Twenty-five-year-old Beetham resident Christopher Greaves took three bullets from behind—one of which killed him—according to an autopsy report dated September 3, 2013, obtained by the Express.
And according to a police report also obtained by the Express, the bullets came from the guns of a police constable and a police corporal who were on mobile patrol on Main Street, Beetham Estate, on Sunday, September 1. They were accompanied by a police inspector who did not fire any shot.
The corporal fired one round from his Galil.
The police constable, however, who was also driving the police vehicle, fired a total of 18 shots, one of which killed Greaves.
All three officers are from the Inter-Agency Task Force.
Greaves’s death set off tensions in the Beetham community just east of Port of Spain and resulted in a clash between residents and police officers that lasted three days.
During that time, police lobbed tear gas canisters and fired their weapons in the air to control enraged residents. Residents blocked the Priority Bus Route and the Churchill-Roosevelt Highway with burning debris, stalling traffic for hours. They hurled missiles at police and vehicles travelling along the highway; two children who were in passing vehicles were injured and treated at hospital.
In his autopsy report, forensic pathologist Dr Hughvon des Vignes identified three bullet wounds in Greaves’s body. The fatal shot entered Greaves’s upper left back and exited the front of his upper left chest. This has been identified as the official cause of death.
“The bullet path is slightly from right to left (outward), from back to front and slightly from top to bottom (downward),” des Vignes stated in his report.
Another bullet hit Greaves on the back of his right forearm, just below the elbow. That bullet’s trajectory is also “back to front (forward) and slightly from top to bottom (downward)” and exited the front of the right forearm, according to the report.
The third bullet also struck the right upper forearm below the elbow. That bullet broke Greaves’s lower right humerus (bone that runs from the shoulder to the elbow).
The autopsy on Greaves was performed at the Forensic Science Centre two days after he was killed. Greaves was shot shortly before 4.20 p.m. He was taken to the Port of Spain General Hospital in the tray of a police pick-up; he was pronounced dead at the hospital sometime after 6 p.m.
The police account of the circumstances of Greaves’s death is contained in a police report. The police report is comprised of statements from the three officers who were on the scene. All the statements are dated September 6, 2013. The report states the officers were travelling east along Main Street, between Second and Third streets, when the police constable who fired the fatal shot saw Greaves walking west with his head down.
Greaves reportedly raised his head and the constable stated that he (Greaves) had a “shocked and startled reaction”.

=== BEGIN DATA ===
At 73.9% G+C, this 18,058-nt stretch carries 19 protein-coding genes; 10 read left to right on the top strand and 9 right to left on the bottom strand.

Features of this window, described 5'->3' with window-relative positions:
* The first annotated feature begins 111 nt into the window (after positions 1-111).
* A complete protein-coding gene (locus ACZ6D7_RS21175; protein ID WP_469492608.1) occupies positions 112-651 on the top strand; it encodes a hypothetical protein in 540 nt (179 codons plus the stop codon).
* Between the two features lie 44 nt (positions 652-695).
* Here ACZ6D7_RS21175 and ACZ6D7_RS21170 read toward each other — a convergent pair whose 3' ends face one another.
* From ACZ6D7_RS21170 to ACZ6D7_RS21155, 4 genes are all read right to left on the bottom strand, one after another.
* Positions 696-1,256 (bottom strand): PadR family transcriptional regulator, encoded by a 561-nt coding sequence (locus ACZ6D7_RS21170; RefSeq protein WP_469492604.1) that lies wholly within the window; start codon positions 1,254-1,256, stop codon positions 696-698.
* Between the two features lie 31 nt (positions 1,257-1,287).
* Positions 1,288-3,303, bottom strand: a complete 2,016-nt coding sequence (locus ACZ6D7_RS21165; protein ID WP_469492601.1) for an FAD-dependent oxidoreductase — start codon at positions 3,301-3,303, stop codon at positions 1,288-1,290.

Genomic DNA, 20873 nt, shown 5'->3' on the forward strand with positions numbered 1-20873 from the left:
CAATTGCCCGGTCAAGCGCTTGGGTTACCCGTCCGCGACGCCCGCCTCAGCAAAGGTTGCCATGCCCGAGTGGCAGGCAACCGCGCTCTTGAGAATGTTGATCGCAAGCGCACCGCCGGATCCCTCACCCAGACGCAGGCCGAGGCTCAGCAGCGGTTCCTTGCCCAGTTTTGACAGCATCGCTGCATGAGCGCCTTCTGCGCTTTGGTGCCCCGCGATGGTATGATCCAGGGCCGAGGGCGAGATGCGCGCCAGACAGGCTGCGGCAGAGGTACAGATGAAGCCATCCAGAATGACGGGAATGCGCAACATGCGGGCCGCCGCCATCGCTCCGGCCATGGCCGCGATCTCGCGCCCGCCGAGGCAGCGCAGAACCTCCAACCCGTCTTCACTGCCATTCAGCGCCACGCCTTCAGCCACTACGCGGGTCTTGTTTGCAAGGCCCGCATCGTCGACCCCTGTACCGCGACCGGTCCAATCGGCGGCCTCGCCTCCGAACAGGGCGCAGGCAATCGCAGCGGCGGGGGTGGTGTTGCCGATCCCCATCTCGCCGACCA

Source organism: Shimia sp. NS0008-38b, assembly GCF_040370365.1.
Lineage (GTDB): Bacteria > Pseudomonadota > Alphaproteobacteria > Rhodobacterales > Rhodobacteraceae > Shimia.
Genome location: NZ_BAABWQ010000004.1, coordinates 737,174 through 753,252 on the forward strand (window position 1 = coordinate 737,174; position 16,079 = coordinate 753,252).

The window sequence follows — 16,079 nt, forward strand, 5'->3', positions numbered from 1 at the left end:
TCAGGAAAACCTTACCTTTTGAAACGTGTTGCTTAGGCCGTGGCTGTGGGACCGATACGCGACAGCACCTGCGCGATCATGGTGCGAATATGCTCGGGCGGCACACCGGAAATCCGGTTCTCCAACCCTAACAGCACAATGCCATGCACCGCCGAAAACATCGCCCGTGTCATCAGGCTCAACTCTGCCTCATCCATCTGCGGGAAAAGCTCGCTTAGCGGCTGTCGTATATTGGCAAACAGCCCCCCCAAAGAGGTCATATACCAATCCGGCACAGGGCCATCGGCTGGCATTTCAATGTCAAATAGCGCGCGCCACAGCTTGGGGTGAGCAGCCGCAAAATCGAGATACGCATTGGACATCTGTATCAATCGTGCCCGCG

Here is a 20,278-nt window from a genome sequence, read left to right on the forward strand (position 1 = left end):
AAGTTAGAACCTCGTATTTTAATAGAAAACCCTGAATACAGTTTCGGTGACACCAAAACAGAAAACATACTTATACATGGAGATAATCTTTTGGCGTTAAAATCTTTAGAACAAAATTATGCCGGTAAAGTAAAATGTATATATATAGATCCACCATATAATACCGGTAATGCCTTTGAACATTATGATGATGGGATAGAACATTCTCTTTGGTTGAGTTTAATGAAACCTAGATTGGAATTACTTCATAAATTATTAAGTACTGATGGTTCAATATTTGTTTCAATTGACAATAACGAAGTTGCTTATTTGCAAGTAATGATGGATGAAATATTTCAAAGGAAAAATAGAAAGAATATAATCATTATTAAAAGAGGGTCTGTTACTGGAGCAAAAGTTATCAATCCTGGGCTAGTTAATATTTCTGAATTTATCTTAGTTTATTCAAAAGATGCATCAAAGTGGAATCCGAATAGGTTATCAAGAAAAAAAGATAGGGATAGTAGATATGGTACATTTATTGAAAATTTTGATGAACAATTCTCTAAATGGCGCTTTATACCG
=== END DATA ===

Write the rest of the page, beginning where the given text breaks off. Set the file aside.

“I noticed a bulge on his left side,” he stated. “He quickly reached for the bulge with both hands lifting his T-shirt with his left hand and I saw the butt of a pistol with a magazine fitted which he grabbed with his right hand...”
The constable, while driving, raised his MP5 (a 9mm, German-made submachine gun). Police stated that Greaves ran east on Main Street and then south on Third Street.
The police vehicle pursued him. Now abreast of Greaves, police say Greaves turned his body with the weapon pointing in the direction of the police vehicle.
The constable, still driving, fired a burst. The police corporal also fired, but only one round from his Galil. The corporal stated that at this point, Greaves’s gun fell from his hands.
The police vehicle hit a brick wall; the constable issued a second burst of fire from his MP5.
The police inspector exited the police vehicle and picked up the gun that had fallen from Greaves’s hand.
Greaves, according to police, continued running despite being shot three times. Officers said they found Greaves lying on his back along a track that connects Third and Fourth streets.
By this time, police say, angry residents had started to congregate and the officers called for back-up.
The police report, however, does not establish what is referred to as a chain-of-custody for the gun that police say Greaves had in the waist of his trousers. There is no account of what happened to the gun after the inspector retrieved it off the ground at Third Street, Beetham Gardens; where it was lodged and in whose possession. It states only that the gun was passed to a police officer at IATF headquarters when the inspector returned to base. No time is recorded in the police report.
There is no statement from the officer who received and packaged the gun at IATF headquarters.
Assistant Superintendent of Police Sagramsingh is leading the investigation into the police killing.